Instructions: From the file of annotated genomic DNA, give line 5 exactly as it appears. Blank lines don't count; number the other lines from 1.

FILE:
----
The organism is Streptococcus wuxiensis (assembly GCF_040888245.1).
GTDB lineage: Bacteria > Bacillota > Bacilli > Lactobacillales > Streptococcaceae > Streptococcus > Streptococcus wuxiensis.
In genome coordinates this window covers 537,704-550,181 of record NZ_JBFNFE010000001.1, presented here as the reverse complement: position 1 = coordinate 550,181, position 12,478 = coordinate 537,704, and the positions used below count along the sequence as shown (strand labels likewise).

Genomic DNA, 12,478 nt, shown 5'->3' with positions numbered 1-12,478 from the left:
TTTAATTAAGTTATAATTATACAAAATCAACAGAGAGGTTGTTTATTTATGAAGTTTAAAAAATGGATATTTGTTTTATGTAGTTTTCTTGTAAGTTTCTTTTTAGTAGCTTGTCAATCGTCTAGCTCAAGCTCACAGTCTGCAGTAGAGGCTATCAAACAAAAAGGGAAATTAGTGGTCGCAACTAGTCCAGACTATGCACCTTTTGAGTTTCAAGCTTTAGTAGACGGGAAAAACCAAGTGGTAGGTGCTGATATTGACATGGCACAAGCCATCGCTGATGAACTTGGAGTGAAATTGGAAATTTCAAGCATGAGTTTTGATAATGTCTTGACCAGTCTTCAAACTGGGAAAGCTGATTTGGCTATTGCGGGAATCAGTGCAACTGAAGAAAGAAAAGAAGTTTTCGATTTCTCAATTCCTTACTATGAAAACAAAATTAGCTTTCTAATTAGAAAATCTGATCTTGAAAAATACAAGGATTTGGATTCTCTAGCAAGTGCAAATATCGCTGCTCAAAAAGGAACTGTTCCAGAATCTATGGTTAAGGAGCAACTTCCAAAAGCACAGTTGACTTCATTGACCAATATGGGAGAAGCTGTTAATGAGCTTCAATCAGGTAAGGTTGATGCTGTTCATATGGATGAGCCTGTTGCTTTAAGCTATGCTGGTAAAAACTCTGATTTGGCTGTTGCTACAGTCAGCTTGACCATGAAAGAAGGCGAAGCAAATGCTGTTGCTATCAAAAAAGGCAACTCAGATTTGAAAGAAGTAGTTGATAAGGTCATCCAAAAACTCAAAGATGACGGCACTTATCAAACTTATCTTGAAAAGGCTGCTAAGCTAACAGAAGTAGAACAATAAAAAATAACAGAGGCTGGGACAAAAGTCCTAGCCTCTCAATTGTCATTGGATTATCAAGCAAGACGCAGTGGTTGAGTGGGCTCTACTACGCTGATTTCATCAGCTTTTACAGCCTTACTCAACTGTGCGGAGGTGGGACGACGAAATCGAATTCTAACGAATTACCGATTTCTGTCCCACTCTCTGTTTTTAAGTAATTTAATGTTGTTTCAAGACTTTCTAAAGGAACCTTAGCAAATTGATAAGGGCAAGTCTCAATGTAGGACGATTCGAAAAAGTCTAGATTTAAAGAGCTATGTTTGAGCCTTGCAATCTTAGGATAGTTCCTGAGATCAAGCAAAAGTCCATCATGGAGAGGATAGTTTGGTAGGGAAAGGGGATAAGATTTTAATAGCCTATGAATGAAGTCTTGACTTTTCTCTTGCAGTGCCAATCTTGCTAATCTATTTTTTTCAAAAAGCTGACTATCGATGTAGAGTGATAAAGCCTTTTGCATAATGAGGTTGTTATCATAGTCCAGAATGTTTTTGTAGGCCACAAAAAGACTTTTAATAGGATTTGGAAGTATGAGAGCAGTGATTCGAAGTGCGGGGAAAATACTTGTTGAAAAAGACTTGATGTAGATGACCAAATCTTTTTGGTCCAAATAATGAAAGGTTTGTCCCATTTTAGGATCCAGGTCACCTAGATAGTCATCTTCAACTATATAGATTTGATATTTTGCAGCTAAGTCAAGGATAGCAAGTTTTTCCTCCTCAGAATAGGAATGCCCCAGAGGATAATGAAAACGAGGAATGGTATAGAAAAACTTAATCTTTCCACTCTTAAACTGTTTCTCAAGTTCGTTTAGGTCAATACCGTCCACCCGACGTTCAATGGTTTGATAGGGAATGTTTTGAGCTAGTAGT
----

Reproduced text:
TTTAATTAAGTTATAATTATACAAAATCAACAGAGAGGTTGTTTATTTATGAAGTTTAAAAAATGGATATTTGTTTTATGTAGTTTTCTTGTAAGTTTCTTTTTAGTAGCTTGTCAATCGTCTAGCTCAAGCTCACAGTCTGCAGTAGAGGCTATCAAACAAAAAGGGAAATTAGTGGTCGCAACTAGTCCAGACTATGCACCTTTTGAGTTTCAAGCTTTAGTAGACGGGAAAAACCAAGTGGTAGGTGCTGATATTGACATGGCACAAGCCATCGCTGATGAACTTGGAGTGAAATTGGAAATTTCAAGCATGAGTTTTGATAATGTCTTGACCAGTCTTCAAACTGGGAAAGCTGATTTGGCTATTGCGGGAATCAGTGCAACTGAAGAAAGAAAAGAAGTTTTCGATTTCTCAATTCCTTACTATGAAAACAAAATTAGCTTTCTAATTAGAAAATCTGATCTTGAAAAATACAAGGATTTGGATTCTCTAGCAAGTGCAAATATCGCTGCTCAAAAAGGAACTGTTCCAGAATCTATGGTTAAGGAGCAACTTCCAAAAGCACAGTTGACTTCATTGACCAATATGGGAGAAGCTGTTAATGAGCTTCAATCAGGTAAGGTTGATGCTGTTCATATGGATGAGCCTGTTGCTTTAAGCTATGCTGGTAAAAACTCTGATTTGGCTGTTGCTACAGTCAGCTTGACCATGAAAGAAGGCGAAGCAAATGCTGTTGCTATCAAAAAAGGCAACTCAGATTTGAAAGAAGTAGTTGATAAGGTCATCCAAAAACTCAAAGATGACGGCACTTATCAAACTTATCTTGAAAAGGCTGCTAAGCTAACAGAAGTAGAACAATAAAAAATAACAGAGGCTGGGACAAAAGTCCTAGCCTCTCAATTGTCATTGGATTATCAAGCAAGACGCAGTGGTTGAGTGGGCTCTACTACGCTGATTTCATCAGCTTTTACAGCCTTACTCAACTGTGCGGAGGTGGGACGACGAAATCGAATTCTAACGAATTACCGATTTCTGTCCCACTCTCTGTTTTTAAGTAATTTAATGTTGTTTCAAGACTTTCTAAAGGAACCTTAGCAAATTGATAAGGGCAAGTCTCAATGTAGGACGATTCGAAAAAGTCTAGATTTAAAGAGCTATGTTTGAGCCTTGCAATCTTAGGATAGTTCCTGAGATCAAGCAAAAGTCCATCATGGAGAGGATAGTTTGGTAGGGAAAGGGGATAAGATTTTAATAGCCTATGAATGAAGTCTTGACTTTTCTCTTGCAGTGCCAATCTTGCTAATCTATTTTTTTCAAAAAGCTGACTATCGATGTAGAGTGATAAAGCCTTTTGCATAATGAGGTTGTTATCATAGTCCAGAATGTTTTTGTAGGCCACAAAAAGACTTTTAATAGGATTTGGAAGTATGAGAGCAGTGATTCGAAGTGCGGGGAAAATACTTGTTGAAAAAGACTTGATGTAGATGACCAAATCTTTTTGGTCCAAATAATGAAAGGTTTGTCCCATTTTAGGATCCAGGTCACCTAGATAGTCATCTTCAACTATATAGATTTGATATTTTGCAGCTAAGTCAAGGATAGCAAGTTTTTCCTCCTCAGAATAGGAATGCCCCAGAGGATAATGAAAACGAGGAATGGTATAGAAAAACTTAATCTTTCCACTCTTAAACTGTTTCTCAAGTTCGTTTAGGTCAATACCGTCCACCCGACGTTCAATGGTTTGATAGGGAATGTTTTGAGCTAGTAGT